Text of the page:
It becomes more and more apparent the more that Bernie Sanders opens his mouth, or his twitter account, that he is in dire need of an economics lesson. The man has been alive 74 years and he still hasn’t figured out how the American economy works. He seems to forget that capitalism makes the world go round. The man needs to read a book, and luckily for him, there are a ton of great economics books that could help right what he is clearly getting wrong. Here are a selected 12 books that would help Bernie wrap his head around this crazy thing called “economics”

1. Capitalism and Freedom by Milton Friedman

How can we benefit from the promise of government while avoiding the threat it poses to individual freedom? In this classic book, Milton Friedman provides the definitive statement of his immensely influential economic philosophy—one in which competitive capitalism serves as both a device for achieving economic freedom and a necessary condition for political freedom. The result is an accessible text that has sold well over half a million copies in English, has been translated into eighteen languages, and shows every sign of becoming more and more influential as time goes on.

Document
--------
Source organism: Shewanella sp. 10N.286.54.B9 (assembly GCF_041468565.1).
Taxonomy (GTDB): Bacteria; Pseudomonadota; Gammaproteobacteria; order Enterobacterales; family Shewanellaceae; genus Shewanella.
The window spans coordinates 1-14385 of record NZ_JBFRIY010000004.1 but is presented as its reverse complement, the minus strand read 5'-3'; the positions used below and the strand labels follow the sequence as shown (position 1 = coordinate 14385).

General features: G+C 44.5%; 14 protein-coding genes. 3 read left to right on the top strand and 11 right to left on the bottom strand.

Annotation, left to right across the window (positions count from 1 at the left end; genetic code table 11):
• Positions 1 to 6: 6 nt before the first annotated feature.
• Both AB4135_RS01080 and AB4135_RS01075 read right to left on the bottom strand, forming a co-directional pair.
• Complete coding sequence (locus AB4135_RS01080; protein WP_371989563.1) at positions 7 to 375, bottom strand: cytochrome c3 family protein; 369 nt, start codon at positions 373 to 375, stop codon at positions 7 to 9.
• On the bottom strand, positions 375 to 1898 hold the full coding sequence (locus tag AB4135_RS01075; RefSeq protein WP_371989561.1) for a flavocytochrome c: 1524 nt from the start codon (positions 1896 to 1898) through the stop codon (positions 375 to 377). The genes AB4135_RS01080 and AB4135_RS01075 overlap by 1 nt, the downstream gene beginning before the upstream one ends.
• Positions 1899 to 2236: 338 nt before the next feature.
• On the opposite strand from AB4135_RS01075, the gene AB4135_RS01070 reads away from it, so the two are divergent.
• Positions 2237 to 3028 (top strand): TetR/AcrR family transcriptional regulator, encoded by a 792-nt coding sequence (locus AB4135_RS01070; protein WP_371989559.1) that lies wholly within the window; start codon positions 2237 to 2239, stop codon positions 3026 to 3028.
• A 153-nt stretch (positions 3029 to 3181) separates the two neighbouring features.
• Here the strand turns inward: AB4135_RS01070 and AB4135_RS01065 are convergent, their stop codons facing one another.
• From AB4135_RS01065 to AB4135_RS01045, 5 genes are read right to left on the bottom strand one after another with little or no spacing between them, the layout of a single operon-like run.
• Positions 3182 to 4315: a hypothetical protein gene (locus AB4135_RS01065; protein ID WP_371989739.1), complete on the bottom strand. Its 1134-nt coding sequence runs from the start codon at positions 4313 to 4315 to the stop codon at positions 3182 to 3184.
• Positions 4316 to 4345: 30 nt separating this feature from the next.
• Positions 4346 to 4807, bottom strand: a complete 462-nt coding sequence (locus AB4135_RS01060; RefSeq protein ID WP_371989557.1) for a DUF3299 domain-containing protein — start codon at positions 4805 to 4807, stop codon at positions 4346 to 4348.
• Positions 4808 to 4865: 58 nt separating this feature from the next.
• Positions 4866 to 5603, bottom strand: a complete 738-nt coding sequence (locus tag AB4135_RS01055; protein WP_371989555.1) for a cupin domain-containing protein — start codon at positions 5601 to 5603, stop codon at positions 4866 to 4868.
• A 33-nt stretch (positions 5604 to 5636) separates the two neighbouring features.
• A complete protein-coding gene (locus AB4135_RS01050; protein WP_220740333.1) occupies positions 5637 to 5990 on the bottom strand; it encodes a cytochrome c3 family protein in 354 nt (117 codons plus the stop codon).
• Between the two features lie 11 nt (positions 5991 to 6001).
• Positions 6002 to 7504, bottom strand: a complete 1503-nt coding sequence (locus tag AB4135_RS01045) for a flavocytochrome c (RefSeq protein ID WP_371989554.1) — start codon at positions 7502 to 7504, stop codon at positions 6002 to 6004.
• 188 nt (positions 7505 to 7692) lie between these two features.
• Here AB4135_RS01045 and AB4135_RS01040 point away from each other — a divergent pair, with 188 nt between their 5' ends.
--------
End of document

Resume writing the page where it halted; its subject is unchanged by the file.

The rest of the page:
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2. The Road to Serfdom by F.A. Hayek

An unimpeachable classic work in political philosophy, intellectual and cultural history, and economics, The Road to Serfdom has inspired and infuriated politicians, scholars, and general readers for half a century. Originally published in 1944—when Eleanor Roosevelt supported the efforts of Stalin, and Albert Einstein subscribed lock, stock, and barrel to the socialist program—The Road to Serfdom was seen as heretical for its passionate warning against the dangers of state control over the means of production. For F. A. Hayek, the collectivist idea of empowering government with increasing economic control would lead not to a utopia but to the horrors of Nazi Germany and Fascist Italy.

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3. The Wealth of Nations by Adam Smith